But this wasn't the case. The night before she was to undergo her surgery, I expected a usual night at home with my parents: Scotch for them, a discussion on an interesting article from that day’s Wall Street Journal with maybe a little basic cable thrown in. Instead, my mother was inflamed with sadness and anger. She wept. She yelled. She couldn't be calmed.  Wide-eyed at this woman I didn't know, I pleaded with her to take a Xanax, to have a drink---anything to calm her anxiety.  I was scared. This was not my mother. In my mind, it wasn't a big deal. It wasn't a foot or an arm. Just two lumps of flesh that had done their job. They had to go so she could live. It was a simple swap, I figured, and one that would let her continue to do important things in life, like being able to meet her new grandson. I texted my husband, who remained back at our home in New York to work, that I was surprised at her emotions. Our minister came over and, along with my brother, we held hands as a family in the living room and said a little prayer. Finally calm, she sheepishly asked me to take a photo of her breasts. Sheepishly, I did.

The surgery went well. And 24-hours after the doctors removed her breasts, she returned home, with me by her side. The nurses in the hospital rued this in-and-out policy. "A man comes in with prostate problems, he stays for four days. You get your boobs removed, and you go home in less than a day," one nurse said to us with a shake of her head, as she showed me how to clean my mother’s drains. For a week, I stood next to my sad, incomplete mother, while cells swirled within my body, creating my baby. I emptied out her blood and bits of flesh, keeping a diligent log for the nurses who would swing by our home to check on her progress.

When, six months later, baby Sam made his appearance, my mother was back to her usual self, healthy and cancer free. She has an angry scar across her chest (no matter how good the surgeon, the scar from a double mastectomy always looks like the operation was done in a back alley) and two pairs of "falsies," as she calls them in her Southern lilt, to put in her clothing to help give her shape. We can now even joke about her operation.  When she first held her week-old grandson, he tried to peck at her chest, like all hungry newborns do. "You're barking up the wrong tree there, buddy," she laughed.  That night, surged with hormones and gratitude, I wept at our good fortune.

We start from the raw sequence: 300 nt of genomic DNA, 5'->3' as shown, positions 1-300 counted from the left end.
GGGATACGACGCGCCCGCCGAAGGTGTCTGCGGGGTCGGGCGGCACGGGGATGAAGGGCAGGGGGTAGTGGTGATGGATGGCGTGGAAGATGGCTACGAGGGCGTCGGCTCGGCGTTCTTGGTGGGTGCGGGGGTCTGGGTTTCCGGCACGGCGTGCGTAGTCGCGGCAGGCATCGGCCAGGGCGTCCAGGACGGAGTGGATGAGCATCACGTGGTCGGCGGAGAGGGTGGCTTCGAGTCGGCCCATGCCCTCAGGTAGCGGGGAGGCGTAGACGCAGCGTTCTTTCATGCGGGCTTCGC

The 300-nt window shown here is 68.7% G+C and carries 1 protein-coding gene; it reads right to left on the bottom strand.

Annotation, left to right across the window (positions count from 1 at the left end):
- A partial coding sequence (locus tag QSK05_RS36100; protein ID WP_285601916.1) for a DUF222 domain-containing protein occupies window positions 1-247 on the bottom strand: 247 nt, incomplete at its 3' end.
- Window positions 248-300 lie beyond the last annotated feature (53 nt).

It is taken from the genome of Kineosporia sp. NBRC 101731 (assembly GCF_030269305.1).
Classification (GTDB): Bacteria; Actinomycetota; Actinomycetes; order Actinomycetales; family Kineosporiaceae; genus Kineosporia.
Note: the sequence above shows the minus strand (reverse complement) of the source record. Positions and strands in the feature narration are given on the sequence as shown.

Recently, while still on maternity leave, I spent some time with my parents at their little beach cottage to escape the oppressive heat of Brooklyn. After some trepidation at the thought of feeding the baby in front of my proper father, I finally just went for it. Soon, cocktail hour would mean sitting on the porch, my folks enjoying gin and tonics; Sam, milk.

You can read thousands of essays on the meaning of breasts, but until you place your sweet baby in front of them, you will never understand how important they are to your personhood, to your sense of self, to being a woman. To lose them is to lose a part of you; a part of your history. Finally, I understood my mother’s sadness. Perhaps if we were a more dramatic family, maybe we would have really focused on the significance of breasts and a new baby when our matriarch had just lost hers, and discuss it, like they do in therapy. Perhaps everyone did but we didn't say it out loud.  Instead, we just enjoyed each other's company under the hazy July sun. The only one who really cared about boobs or no boobs was Sam, who spent his evenings sucking happily while my mother and her new falsies looked on.